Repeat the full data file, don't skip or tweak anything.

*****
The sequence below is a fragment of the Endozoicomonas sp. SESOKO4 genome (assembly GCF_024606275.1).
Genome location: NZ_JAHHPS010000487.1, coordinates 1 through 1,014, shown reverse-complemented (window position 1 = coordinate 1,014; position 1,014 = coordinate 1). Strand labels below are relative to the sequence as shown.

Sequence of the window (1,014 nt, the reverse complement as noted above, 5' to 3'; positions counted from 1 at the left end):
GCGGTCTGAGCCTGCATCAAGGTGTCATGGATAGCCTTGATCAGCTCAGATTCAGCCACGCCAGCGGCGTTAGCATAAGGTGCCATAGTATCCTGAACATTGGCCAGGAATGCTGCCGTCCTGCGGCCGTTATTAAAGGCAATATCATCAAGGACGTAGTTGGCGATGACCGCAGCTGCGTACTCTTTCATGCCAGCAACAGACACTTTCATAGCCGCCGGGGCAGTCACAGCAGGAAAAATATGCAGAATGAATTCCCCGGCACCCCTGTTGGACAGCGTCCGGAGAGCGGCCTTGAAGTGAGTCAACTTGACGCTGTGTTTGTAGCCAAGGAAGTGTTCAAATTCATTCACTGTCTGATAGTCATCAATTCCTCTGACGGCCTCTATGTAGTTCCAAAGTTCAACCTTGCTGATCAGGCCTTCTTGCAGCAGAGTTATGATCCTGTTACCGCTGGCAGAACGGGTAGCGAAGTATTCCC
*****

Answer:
The sequence below is a fragment of the Endozoicomonas sp. SESOKO4 genome (assembly GCF_024606275.1).
Genome location: NZ_JAHHPS010000487.1, coordinates 1 through 1,014, shown reverse-complemented (window position 1 = coordinate 1,014; position 1,014 = coordinate 1). Strand labels below are relative to the sequence as shown.

Sequence of the window (1,014 nt, the reverse complement as noted above, 5' to 3'; positions counted from 1 at the left end):
GCGGTCTGAGCCTGCATCAAGGTGTCATGGATAGCCTTGATCAGCTCAGATTCAGCCACGCCAGCGGCGTTAGCATAAGGTGCCATAGTATCCTGAACATTGGCCAGGAATGCTGCCGTCCTGCGGCCGTTATTAAAGGCAATATCATCAAGGACGTAGTTGGCGATGACCGCAGCTGCGTACTCTTTCATGCCAGCAACAGACACTTTCATAGCCGCCGGGGCAGTCACAGCAGGAAAAATATGCAGAATGAATTCCCCGGCACCCCTGTTGGACAGCGTCCGGAGAGCGGCCTTGAAGTGAGTCAACTTGACGCTGTGTTTGTAGCCAAGGAAGTGTTCAAATTCATTCACTGTCTGATAGTCATCAATTCCTCTGACGGCCTCTATGTAGTTCCAAAGTTCAACCTTGCTGATCAGGCCTTCTTGCAGCAGAGTTATGATCCTGTTACCGCTGGCAGAACGGGTAGCGAAGTATTCCC